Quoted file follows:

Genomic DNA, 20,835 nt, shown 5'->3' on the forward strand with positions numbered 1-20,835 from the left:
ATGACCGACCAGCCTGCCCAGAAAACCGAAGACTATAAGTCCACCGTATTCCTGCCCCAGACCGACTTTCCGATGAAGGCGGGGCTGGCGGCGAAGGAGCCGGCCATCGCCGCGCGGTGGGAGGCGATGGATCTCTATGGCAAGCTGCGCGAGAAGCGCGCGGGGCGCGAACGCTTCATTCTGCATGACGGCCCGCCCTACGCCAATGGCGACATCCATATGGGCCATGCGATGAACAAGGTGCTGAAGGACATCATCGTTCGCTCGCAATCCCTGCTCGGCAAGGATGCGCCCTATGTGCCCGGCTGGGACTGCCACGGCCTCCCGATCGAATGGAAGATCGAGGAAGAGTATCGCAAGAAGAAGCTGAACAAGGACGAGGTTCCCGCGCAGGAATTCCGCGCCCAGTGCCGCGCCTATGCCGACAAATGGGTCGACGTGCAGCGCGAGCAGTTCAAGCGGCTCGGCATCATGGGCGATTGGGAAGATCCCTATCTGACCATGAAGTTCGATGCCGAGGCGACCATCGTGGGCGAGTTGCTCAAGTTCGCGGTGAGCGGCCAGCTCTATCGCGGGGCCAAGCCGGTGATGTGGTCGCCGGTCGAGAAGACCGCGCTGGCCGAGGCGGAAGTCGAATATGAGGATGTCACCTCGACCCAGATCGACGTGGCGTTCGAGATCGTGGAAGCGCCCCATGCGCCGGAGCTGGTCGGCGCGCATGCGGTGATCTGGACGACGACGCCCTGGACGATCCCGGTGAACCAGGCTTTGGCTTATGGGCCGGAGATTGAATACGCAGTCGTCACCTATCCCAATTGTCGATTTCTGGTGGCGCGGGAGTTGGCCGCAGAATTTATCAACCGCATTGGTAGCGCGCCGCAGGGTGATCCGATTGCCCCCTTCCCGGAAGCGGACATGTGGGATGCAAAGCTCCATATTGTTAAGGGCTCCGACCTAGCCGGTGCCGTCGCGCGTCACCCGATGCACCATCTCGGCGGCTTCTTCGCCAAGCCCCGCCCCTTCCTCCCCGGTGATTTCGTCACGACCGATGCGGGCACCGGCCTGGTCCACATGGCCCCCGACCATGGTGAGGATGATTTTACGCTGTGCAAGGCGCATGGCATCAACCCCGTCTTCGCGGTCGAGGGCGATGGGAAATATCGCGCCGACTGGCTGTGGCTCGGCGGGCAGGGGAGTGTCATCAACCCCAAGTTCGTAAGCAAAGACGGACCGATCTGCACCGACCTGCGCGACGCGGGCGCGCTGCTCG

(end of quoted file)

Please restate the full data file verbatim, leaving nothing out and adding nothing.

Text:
Genomic DNA, 20,835 nt, shown 5'->3' on the forward strand with positions numbered 1-20,835 from the left:
ATGACCGACCAGCCTGCCCAGAAAACCGAAGACTATAAGTCCACCGTATTCCTGCCCCAGACCGACTTTCCGATGAAGGCGGGGCTGGCGGCGAAGGAGCCGGCCATCGCCGCGCGGTGGGAGGCGATGGATCTCTATGGCAAGCTGCGCGAGAAGCGCGCGGGGCGCGAACGCTTCATTCTGCATGACGGCCCGCCCTACGCCAATGGCGACATCCATATGGGCCATGCGATGAACAAGGTGCTGAAGGACATCATCGTTCGCTCGCAATCCCTGCTCGGCAAGGATGCGCCCTATGTGCCCGGCTGGGACTGCCACGGCCTCCCGATCGAATGGAAGATCGAGGAAGAGTATCGCAAGAAGAAGCTGAACAAGGACGAGGTTCCCGCGCAGGAATTCCGCGCCCAGTGCCGCGCCTATGCCGACAAATGGGTCGACGTGCAGCGCGAGCAGTTCAAGCGGCTCGGCATCATGGGCGATTGGGAAGATCCCTATCTGACCATGAAGTTCGATGCCGAGGCGACCATCGTGGGCGAGTTGCTCAAGTTCGCGGTGAGCGGCCAGCTCTATCGCGGGGCCAAGCCGGTGATGTGGTCGCCGGTCGAGAAGACCGCGCTGGCCGAGGCGGAAGTCGAATATGAGGATGTCACCTCGACCCAGATCGACGTGGCGTTCGAGATCGTGGAAGCGCCCCATGCGCCGGAGCTGGTCGGCGCGCATGCGGTGATCTGGACGACGACGCCCTGGACGATCCCGGTGAACCAGGCTTTGGCTTATGGGCCGGAGATTGAATACGCAGTCGTCACCTATCCCAATTGTCGATTTCTGGTGGCGCGGGAGTTGGCCGCAGAATTTATCAACCGCATTGGTAGCGCGCCGCAGGGTGATCCGATTGCCCCCTTCCCGGAAGCGGACATGTGGGATGCAAAGCTCCATATTGTTAAGGGCTCCGACCTAGCCGGTGCCGTCGCGCGTCACCCGATGCACCATCTCGGCGGCTTCTTCGCCAAGCCCCGCCCCTTCCTCCCCGGTGATTTCGTCACGACCGATGCGGGCACCGGCCTGGTCCACATGGCCCCCGACCATGGTGAGGATGATTTTACGCTGTGCAAGGCGCATGGCATCAACCCCGTCTTCGCGGTCGAGGGCGATGGGAAATATCGCGCCGACTGGCTGTGGCTCGGCGGGCAGGGGAGTGTCATCAACCCCAAGTTCGTAAGCAAAGACGGACCGATCTGCACCGACCTGCGCGACGCGGGCGCGCTGCTCG